Paula Goldstein

My hometown tastes better than yours. Southern Fried Pride.

Paula Goldstein
My hometown tastes better than yours. Southern Fried Pride.

I had an atypical american upbringing. Raised by northeast liberal jews between an organic blueberry farm in backwoods Mississippi and carnal New Orleans, my adolescence was a cross between a sympathetically neurotic Diane Keaton character and Midnight in the Garden of Good and Evil. Life was an adventure to be savored! Or, from mom's perspective, a series of potential crises to obsessively gnaw. 

Neuroses aside, I had another mother - nature - also teaching me about life. The Deep South is an undulant, steamy, sweaty landscape, and it's reflected back in the food - hedonistic, resourceful, teeming, flavorful. Did this lush excess inform my own appetite, or was my hunger innate, blessedly born into the perfect buffet? Before I was 9 I had eaten my weight many times over in sun-warmed blueberries at peak ripeness, straight off bushes taller than me. I made homemade wild cherry brandy, foraged for wild dewberries (an intense blackberry/raspberry blend), harvested tiny wild tree persimmons (mostly seeds and chalky skin leaving a very unpleasant tongue coating). 

I had snacked on roadside BBQ up and down the Louisiana/Mississippi border and peeled piles of boiled shrimp served with deep fried hushpuppies at Don's Seafood of Picayune, Mississippi - a class joint with cracked yellow formica table tops, drop ceiling fluorescents, dark brown plastic trays always overflowing, and hundreds of cheap beige paper napkins. And I had also seen the dark side of southern cooking at friends' homes and church picnics: soggy overcooked canned vegetable casseroles, dark and gamey hamburgers pan fried to a hardened burnt char pressed between slices of gummy white bread, nasty pale pink hot dogs with orange yellow cheese running through the center, extreme salt flavored chicken and dumplings the color of pale snot, the giant jar of pickled pig knuckles next to the cash register at Thigpen's Hardware, and the most traumatizing of all, Ambrosia salad - the lazy version, just canned fruit cocktail in heavy syrup mixed with Miracle Whip. Not Cool Whip, the delicious non-dairy topping, but Miracle Whip - the tangy sweet vinegary bastard child of mayonnaise, ranch dressing and degreaser. There was a whole-body gagging sensation when the syrupy sweet sour chemical tang hit the back of my tongue. And like rubber necking a car wreck, I couldn't stop watching the nice church lady slurp up the canned fruit cocktail Miracle Whip antifreeze juice with her plastic spoon, even though it was making me physically ill.

My first alligator was barbecued on a stick at the Ponchatoula Strawberry Festival, home of the Louisiana Strawberry Queen and a boring strawberry eating contest. I will never forget the intense spicy gaminess of tough chewy flesh, and the excitement of eating such an exotic and dangerous creature. That was nothing compared to the Poplarville United Methodist Wild Game Dinner. We were actually embraced as Jews in rural Mississippi - apparently if you convert a Jew you are guaranteed a place in heaven? At least that's what my mother told me. All kinds of Baptists and assorted Christians would come over to our house with bibles and pies. We were invited to this beast feast, where the entire town got together once a year and all the husbands would go out and shoot things and then all the wives would cook the things that were now dead. My mother brought wild foraged mustard greens braised with garlic. She was ahead of her time, and no one really ate that. We were more interested in the whole wild boar turning on a spit in the backyard of the church. The dishes were placed on long narrow tables to be sampled and judged. Every roadkill animal was there several times over: casseroles of squirrel, opossum, rabbit, dove. Slabs of grilled venison, roasted boar, fried pheasant, duck, and gator. And to be clear, this wasn't farm-to-table Dan Barber return-to-the-earth, hearty yet subtle layers of flavor, balanced with just the right amount of acidity. This was southern cooking, the kind you do from cans. Crisco, half & half, crumbled saltines, and Velveeta. This was rows of white Corningware casserole dishes full of beige goop. It all tasted...salty. Very salty. But it was an adventure! A new way to relate to the friendly field animals I loved to catch glimpses of in the wild. Now they were all inside my body.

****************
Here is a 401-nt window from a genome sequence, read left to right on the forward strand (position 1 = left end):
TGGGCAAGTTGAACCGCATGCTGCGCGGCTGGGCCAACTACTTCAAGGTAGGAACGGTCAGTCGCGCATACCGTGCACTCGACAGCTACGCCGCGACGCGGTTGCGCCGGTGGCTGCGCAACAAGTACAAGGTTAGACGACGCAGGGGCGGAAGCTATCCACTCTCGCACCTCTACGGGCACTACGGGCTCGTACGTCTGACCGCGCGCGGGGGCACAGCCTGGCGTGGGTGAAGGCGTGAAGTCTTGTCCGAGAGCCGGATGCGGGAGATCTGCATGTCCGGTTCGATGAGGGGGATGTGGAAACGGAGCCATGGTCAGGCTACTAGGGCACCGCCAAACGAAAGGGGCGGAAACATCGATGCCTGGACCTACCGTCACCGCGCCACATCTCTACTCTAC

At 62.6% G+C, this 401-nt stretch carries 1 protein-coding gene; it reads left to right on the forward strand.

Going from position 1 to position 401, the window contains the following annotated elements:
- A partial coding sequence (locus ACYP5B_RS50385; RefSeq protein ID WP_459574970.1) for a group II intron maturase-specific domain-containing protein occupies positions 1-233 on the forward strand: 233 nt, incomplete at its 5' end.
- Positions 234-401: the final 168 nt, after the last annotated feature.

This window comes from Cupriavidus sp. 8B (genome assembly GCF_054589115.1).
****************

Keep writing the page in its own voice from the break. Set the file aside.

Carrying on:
At the end of the dinner, there were door prizes; practically everyone won something, from a fishing pole to a 50 lb bag of dog food. Afterwards, we walked out into the crisp January evening under the stars. The night sky in rural Mississippi in 1989 was a velvety pitch black, studded with thousands of tiny twinkling stars, and I clutched my new jigsaw in my arms. I didn't know what a jigsaw was, but it was mine. I won it fair and square, and I was proud to own it.